What to Know
When looking at potential app purchases, experts recommend buyer diligence on par with any purchase you'd make in the real world.
Read any disclaimers for the app and reviews from other users.
Another way to avoid accidentally making an app purchase is to go to the settings on your phone and turn off fingerprint authentication.
With every new technology comes the potential for pitfalls.
The rise in prominence of fingerprint-activated smartphones and online app purchases the last couple years now has some experts in the digital realm warning consumers to be careful what you press for.
In a few cases since the dawn of the Touch ID era, apps with names like "Heart-Rate Monitor" and "Calorie Tracker" have come along, hoping to get smartphone users to press their Touch ID pad while an inconspicuous in-app purchase appears.
If the unsuspecting user was still holding down their fingerprint when the purchase appeared, they may have been charged.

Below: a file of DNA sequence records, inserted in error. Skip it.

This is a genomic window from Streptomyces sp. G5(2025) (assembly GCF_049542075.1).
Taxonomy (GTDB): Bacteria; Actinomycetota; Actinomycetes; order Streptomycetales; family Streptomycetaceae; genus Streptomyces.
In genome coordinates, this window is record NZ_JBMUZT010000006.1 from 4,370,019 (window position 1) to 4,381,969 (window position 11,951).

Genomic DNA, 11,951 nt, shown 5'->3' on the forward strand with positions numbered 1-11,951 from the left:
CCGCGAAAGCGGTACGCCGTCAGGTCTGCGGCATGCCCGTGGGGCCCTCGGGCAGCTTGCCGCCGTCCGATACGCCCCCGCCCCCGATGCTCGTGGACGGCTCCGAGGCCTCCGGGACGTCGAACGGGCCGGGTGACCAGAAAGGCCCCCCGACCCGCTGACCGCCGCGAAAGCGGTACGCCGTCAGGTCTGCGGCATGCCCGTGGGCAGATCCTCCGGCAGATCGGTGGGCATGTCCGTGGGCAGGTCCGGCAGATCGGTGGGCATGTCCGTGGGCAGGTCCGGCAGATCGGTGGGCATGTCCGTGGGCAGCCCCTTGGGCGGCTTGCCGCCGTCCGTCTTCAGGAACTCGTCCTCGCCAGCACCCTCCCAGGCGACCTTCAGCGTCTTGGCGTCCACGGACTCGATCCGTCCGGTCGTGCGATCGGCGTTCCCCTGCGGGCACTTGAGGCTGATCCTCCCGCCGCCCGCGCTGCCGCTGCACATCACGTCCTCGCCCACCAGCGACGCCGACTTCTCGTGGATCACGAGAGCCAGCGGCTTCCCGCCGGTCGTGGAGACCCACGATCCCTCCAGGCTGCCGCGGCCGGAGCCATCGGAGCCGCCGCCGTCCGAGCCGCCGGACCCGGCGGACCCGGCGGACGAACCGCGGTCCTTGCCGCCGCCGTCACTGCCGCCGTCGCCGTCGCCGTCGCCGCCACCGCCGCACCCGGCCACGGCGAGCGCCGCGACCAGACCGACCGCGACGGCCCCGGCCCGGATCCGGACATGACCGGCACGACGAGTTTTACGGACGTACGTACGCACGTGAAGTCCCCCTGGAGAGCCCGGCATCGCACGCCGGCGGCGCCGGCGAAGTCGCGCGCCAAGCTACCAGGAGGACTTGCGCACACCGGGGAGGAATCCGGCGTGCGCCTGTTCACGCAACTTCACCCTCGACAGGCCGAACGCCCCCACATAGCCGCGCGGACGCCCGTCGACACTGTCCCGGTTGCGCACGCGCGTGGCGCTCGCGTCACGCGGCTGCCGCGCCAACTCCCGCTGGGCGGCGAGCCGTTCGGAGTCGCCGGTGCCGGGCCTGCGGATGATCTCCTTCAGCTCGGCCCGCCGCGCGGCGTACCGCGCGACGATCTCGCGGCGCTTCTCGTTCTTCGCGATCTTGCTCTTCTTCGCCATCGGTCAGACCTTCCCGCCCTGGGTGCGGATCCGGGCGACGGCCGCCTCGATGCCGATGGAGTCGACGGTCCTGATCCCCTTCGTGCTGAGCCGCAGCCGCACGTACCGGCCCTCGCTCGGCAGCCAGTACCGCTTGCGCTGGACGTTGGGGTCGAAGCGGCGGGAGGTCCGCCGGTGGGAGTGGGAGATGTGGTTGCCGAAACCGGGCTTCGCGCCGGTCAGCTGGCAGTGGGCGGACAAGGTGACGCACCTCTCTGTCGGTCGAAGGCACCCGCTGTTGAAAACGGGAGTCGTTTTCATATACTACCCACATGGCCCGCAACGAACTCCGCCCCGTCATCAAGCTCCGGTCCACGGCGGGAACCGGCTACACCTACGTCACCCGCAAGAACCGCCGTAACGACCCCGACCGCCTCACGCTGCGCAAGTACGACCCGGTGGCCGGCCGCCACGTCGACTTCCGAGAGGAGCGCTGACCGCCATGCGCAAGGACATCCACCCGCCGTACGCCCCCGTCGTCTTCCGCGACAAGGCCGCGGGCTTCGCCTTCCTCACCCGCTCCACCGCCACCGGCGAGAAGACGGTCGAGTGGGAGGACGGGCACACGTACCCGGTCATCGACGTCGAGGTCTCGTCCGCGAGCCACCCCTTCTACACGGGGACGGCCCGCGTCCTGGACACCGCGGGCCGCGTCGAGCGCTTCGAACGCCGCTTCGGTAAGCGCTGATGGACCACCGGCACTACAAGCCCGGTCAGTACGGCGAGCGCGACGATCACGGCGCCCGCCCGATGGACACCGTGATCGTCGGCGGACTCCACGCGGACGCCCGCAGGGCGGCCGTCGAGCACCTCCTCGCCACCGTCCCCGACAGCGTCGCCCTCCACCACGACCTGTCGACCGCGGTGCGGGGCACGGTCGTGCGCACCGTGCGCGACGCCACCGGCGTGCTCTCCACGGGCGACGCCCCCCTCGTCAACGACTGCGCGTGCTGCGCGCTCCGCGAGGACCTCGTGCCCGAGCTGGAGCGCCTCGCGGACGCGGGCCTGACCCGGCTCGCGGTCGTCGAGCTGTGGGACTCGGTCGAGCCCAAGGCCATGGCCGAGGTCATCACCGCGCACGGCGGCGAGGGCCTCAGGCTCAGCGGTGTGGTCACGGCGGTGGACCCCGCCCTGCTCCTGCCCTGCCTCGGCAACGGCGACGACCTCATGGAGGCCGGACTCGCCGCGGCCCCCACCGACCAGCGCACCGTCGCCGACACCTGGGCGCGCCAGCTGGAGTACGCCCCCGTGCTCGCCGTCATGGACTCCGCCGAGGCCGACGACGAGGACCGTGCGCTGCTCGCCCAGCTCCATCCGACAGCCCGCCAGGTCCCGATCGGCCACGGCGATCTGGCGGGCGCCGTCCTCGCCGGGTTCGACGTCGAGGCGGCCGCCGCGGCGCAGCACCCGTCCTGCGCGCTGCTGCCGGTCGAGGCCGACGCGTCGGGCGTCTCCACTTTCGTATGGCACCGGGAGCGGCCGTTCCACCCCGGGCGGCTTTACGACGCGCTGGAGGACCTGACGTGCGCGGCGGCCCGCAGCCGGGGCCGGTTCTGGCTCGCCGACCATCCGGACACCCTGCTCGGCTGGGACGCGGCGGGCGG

Those apps and others like them have since been pulled off major app stores like Apple's because they violate certain third-party app agreements, according to a report last month by Wired, the technology news site and magazine.
Still, experts like Ron Schlecht of BTB Security warn that app users should always be wary of using apps that request authentication like fingerprint scans.
He recommended buyer diligence on par with any purchase you'd make in the real world: read any disclaimers for the app and reviews from other users.
"First, you can read the reviews on the application. In most cases, people have already called out that it's a scam," Schlecht told NBC10 Responds. "In the information section, they'll actually tell you whether there are in app purchases."
Another simple way to avoid accidentally purchasing an app, or making an in-app purchase, is to go to the settings on your phone and turning off the Touch ID feature.